# Cube Root Calculator

Our cube root calculator is a handy tool that will help you determine the cube root, also called the 3^{rd} root, of any **positive number**. You can immediately use our calculator; just type the number you want to find the cube root of and it's done! Moreover, you can do the calculations the other way round and use it to cube numbers. To do this just type the number you want to raise to third power in the last field! It may be extremely useful while searching for *so called* perfect cubes. You can read about them more in the following article.

Thanks to our cube root calculator you may also **calculate the roots of other degrees**. To do so you need to change the number in the *degree of the root* field. If you would like to learn more about the cube root definition, familiarize yourself with the properties of the cube root function and find a list of the prefect cubes we strongly recommend you to keep on reading this text. In there you can also find some tricks on how to find cube root on calculator or how to calculate it in your head.

If you are interested in the history of root symbol head to the square root calculator where we discuss it. Also, don't forget to try our other math calculators, such as the greatest common factor calculator or the hyperbolic functions calculator.

## Cube root definition

Let's assume you want to find the cube root of a number, **x**. The cube root, **y**, is such a number that, if raised to third power, will give **x** as a result. If you formulate this mathematically,

` ∛x = y ⟺ y^3 = x`

where `⟺`

is a mathematical symbol that means *if and only if*.

It is also possible to write the cube root in a different way, which is sometimes much more convenient. It is because a cube root is a special case of exponent. It can be written down as

`∛(x) = x^(1/3)`

A geometric example may help you understand this. The best example we can give would be that of the cube. Well, the cube root of a cubes volume is its edge length. So, for example, if a cube has a volume of 27 cm³, then the length of its edges are equal to the cube root of 27 cm³, which is 3 cm. Easy?

You should remember that in most cases the cube root will not be a **rational number**. These numbers can be expressed as a quotient of two natural numbers, i.e. a fraction. Fractions can cause some difficulties, especially when it comes to adding them. If you having trouble with finding common denominator of two fractions, check out our LCM calculator which estimates the least common multiple of two given numbers.

## What is the cube root of...?

It is really easy to find the cube root of any positive number with our cube root calculator! Simply type in any number to find its cube root. For example, the cube root of 216 is 6. For the list of perfect cubes, head to the next section.

Note that it is possible to find a cube root of a negative number as well, after all, a negative number raised to third power is still negative - for instance, `(-6)³ = -216`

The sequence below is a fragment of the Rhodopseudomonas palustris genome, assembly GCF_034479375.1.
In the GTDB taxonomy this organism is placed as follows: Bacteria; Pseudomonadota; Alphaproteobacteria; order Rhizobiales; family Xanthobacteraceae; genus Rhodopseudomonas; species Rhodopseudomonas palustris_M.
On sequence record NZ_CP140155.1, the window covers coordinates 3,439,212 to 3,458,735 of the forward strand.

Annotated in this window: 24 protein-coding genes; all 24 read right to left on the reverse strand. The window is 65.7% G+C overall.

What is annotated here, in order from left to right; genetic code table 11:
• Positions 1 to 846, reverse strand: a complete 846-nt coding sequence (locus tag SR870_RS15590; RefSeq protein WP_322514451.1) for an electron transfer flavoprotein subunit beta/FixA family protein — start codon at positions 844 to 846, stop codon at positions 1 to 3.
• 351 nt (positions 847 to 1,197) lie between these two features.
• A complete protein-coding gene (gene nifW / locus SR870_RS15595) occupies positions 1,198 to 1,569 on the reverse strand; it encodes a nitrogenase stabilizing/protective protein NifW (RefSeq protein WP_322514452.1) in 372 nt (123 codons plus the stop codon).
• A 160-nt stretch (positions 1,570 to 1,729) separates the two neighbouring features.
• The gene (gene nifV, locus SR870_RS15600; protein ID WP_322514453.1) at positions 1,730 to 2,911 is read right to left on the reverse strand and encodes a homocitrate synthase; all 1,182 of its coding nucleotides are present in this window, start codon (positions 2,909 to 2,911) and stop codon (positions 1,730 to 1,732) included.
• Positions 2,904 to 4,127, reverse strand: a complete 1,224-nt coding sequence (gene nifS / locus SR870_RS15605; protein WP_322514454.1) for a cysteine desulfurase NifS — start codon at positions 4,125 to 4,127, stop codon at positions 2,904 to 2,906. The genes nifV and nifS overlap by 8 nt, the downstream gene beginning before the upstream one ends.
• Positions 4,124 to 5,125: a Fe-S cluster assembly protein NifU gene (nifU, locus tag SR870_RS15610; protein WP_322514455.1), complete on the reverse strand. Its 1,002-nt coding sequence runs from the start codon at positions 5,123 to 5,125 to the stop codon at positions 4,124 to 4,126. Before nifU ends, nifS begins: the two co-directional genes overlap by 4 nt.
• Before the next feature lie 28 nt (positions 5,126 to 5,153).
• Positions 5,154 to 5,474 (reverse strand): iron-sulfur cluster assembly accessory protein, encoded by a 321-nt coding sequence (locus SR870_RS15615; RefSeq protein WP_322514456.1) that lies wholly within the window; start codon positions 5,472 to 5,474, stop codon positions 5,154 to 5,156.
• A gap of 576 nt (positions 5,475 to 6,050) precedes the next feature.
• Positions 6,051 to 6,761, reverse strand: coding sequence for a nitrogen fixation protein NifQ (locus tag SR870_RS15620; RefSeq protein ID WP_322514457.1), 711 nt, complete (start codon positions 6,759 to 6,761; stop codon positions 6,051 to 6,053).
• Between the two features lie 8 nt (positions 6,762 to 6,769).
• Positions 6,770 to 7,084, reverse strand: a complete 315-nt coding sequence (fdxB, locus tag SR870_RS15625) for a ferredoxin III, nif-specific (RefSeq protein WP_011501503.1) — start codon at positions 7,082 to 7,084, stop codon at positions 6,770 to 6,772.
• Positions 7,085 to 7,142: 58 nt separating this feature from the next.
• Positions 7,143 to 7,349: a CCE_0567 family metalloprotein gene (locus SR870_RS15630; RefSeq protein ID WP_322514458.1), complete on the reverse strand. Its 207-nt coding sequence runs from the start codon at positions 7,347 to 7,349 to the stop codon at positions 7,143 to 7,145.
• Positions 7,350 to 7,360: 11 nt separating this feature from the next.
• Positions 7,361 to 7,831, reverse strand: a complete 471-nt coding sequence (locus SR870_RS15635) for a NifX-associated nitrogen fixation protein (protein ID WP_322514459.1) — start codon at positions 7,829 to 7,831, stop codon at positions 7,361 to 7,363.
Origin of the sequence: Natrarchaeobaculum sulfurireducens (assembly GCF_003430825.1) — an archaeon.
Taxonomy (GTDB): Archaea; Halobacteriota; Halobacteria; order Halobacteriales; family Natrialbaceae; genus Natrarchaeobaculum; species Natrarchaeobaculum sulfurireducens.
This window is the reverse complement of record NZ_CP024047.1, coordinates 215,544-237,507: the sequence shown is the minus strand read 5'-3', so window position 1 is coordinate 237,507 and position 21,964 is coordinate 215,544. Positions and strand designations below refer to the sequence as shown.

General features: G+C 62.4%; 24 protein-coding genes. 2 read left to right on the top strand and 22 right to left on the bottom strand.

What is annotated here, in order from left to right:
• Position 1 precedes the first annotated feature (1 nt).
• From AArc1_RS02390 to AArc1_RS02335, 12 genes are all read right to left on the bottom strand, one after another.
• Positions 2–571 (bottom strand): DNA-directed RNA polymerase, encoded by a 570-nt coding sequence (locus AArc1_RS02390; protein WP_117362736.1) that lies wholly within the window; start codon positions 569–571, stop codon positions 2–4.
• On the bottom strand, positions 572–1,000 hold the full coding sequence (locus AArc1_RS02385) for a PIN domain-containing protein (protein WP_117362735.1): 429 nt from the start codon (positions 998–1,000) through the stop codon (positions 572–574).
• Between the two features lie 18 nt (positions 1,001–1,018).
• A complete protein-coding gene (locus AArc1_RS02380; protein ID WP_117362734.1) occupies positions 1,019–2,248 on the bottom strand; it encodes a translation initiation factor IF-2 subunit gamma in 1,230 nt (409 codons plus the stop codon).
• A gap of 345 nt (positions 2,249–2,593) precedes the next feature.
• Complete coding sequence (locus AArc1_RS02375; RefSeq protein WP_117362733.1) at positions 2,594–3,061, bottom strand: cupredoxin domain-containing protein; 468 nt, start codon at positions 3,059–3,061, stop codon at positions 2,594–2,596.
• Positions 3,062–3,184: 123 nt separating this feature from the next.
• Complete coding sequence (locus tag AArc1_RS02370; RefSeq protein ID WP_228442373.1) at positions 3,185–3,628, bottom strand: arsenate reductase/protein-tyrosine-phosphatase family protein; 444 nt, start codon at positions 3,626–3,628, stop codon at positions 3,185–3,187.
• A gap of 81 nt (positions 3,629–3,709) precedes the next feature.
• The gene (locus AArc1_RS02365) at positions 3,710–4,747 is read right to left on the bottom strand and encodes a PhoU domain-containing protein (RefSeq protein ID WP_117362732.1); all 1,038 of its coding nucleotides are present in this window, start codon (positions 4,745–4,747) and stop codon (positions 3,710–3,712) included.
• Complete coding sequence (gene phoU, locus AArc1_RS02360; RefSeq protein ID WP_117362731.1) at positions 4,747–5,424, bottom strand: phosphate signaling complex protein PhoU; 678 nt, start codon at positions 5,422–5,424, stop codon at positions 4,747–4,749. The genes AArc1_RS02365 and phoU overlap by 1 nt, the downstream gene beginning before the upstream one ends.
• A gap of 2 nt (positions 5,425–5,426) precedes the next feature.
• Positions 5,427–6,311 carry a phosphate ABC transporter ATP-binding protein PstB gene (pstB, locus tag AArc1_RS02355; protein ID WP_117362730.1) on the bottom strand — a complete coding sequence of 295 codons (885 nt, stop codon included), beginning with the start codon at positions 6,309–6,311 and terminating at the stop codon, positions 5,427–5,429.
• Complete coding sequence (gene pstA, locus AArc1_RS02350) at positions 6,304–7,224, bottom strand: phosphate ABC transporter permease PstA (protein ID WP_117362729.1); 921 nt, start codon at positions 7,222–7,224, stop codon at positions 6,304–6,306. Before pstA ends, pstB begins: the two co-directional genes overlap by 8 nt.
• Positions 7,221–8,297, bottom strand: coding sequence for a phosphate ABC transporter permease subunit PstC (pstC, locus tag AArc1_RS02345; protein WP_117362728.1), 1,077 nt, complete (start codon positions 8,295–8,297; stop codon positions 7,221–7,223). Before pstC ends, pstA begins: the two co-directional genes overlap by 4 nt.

.

You need to remember, though, that any non-zero number has three cube roots: at least one real one and two imaginary ones. This cube root calculator deals with real numbers only, but, if you're interested, we encourage you to read more on the topic of imaginary numbers!

## Most common values - perfect cubes list

You can find the most common cube root values below. Those number are also very often called **perfect cubes** because their cube roots are integers. Here is the list of ten first perfect cubes:

- cube root of 1:
`∛1 = 1`

, since`1 * 1 * 1 = 1`

; - cube root of 8:
`∛8 = 2`

, since`2 * 2 * 2 = 8`

; - cube root of 27:
`∛27 = 3`

, since`3 * 3 * 3 = 27`

; - cube root of 64:
`∛64 = 4`

, since`4 * 4 * 4 = 64`

; - cube root of 125:
`∛125 = 5`

, since`5 * 5 * 5 = 125`

; - cube root of 216:
`∛216 = 6`

, since`6 * 6 * 6 = 216`

; - cube root of 343:
`∛343 = 7`

, since`7 * 7 * 7 = 343`

; - cube root of 512:
`∛512 = 8`

, since`8 * 8 * 8 = 512`

; - cube root of 729:
`∛729 = 9`

, since`9 * 9 * 9 = 729`

; - cube root of 1000:
`∛1000 = 10`

, since`10 * 10 * 10 = 1000`

;

As you can see, numbers become very large very quickly, but sometimes you'll have to deal with even bigger numbers, such as factorials. In this case, we recommend using scientific notation, which is a much more convenient way of writing down really big or really small numbers.

On the other hand, most other numbers are not *perfect cubes*, but some of them are still used often. Here is the list of some of the non-perfect cubes rounded to the hundredths:

- cube root of 2:
`∛2 ≈ 1.26`

; - cube root of 3:
`∛3 ≈ 1.44`

; - cube root of 4:
`∛4 ≈ 1.59`

; - cube root of 5:
`∛5 ≈ 1.71`

; - cube root of 10:
`∛10 ≈ 2.15`

;

Don't hesitate to use our cube root calculator if the number you want and need is not on this list!

## Cube root function and graph

You can graph the function `y = ∛(x)`

. Unlike e.g. the logarithmic function, the cube root function is an odd function - it means that it is symmetric with respect to the origin and fulfills the condition `- f(x) = f(-x)`

. This function also passes through zero.

Thanks to this function you can draw a cube root graph, which is shown below. We also encourage you to check out the quadratic formula calculator to look at other function formulas!

## How to calculate cube root in your head?